FRANKFURT, Germany — European carmakers can live and die by their mid-sized hatchbacks. And that category has long been the realm of the Volkswagen Golf. French carmaker Peugeot is hoping to change that with its redesigned 308.
Every bit of this car shows the company is gunning for Golf customers: a sleek design, a minimalist interior and the promise of a low-emissions version that would rival VW's.
Part of Peugeot's problem – and that of other French carmakers – is that they have ceded the luxury end of the market to German manufacturers while also facing high production costs. With the 308, Peugeot may be trying to solve this problem from both ends: It is trying to make it look and feel more upscale, while building it on a shared platform that will hopefully allow the company to reduce production costs.
Here's a look:
OUTSIDE: The sleek redesign is a big change from the clunky older model. With a graceful dip in the hood and clean lines throughout, the new 308 recalls an Audi A3. The company says it's the most compact and the lightest in its class, more than 10 percent lighter than the previous model, which helps improve mileage and performance.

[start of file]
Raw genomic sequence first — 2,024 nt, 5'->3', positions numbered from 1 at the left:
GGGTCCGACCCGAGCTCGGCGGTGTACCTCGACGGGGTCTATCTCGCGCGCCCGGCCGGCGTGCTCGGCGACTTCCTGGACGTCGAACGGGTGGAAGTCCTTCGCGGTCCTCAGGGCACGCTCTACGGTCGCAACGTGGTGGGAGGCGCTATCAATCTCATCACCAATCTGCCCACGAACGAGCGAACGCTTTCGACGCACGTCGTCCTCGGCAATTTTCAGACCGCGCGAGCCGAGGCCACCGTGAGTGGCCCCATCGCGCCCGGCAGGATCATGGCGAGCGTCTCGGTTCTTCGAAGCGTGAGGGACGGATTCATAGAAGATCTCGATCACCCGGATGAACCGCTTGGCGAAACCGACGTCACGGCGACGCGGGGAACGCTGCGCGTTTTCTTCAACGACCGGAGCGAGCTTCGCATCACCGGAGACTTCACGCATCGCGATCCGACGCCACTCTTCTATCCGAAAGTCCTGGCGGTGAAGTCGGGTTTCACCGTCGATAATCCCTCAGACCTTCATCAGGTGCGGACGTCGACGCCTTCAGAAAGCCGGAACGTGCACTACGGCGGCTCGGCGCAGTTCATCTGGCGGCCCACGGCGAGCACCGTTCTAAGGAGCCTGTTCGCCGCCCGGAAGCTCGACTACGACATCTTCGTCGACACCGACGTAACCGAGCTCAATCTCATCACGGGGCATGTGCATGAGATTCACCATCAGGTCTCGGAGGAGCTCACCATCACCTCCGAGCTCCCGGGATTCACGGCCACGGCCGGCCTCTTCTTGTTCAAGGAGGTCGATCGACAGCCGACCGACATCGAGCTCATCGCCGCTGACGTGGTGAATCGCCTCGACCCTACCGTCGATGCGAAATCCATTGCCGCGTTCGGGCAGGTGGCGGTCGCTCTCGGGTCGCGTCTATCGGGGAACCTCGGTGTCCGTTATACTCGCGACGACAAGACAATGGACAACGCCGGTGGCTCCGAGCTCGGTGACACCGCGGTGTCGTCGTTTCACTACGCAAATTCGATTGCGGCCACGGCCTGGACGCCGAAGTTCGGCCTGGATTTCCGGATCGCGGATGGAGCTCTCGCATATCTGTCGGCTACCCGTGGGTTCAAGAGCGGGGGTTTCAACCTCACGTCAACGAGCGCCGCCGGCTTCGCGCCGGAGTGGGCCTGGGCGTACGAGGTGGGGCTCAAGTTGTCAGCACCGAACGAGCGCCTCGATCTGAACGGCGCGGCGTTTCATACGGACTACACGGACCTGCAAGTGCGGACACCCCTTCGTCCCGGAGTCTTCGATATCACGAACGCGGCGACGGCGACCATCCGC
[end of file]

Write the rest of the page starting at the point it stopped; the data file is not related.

INSIDE: Peugeot is also trying to telegraph upscale with its interior, where the dashboard and control panel have been pared down to create what the company calls the "i-cockpit." There are few dials; instead, a large screen dominates.
UNDER THE HOOD: The basic model comes with a 1.2 liter, 82 horsepower engine with a 5-speed manual transmission. It does 0 to 62 mph in 13.3 seconds. Buyers can also choose a 1.6 liter, 95 horsepower diesel engine on the basic model. Upgrades offer 6-speed transmissions and engines with more horsepower.
CHEERS: "Peugeot is communicating a lot on `quality' with this car. Of course they wouldn't say the contrary, but it does seem they've put some money in the car: fit and finish seems good," says Carlos Da Silva, an analyst with IHS Automotive.
OPEN QUESTIONS: So much is riding on the 308's success. It's unclear whether a nice redesign will turn round the fortunes of Peugeot parent company, PSA Peugeot Citroen, which reported a first-half loss of 426 million euros ($568.2 million) and has been struggling for years.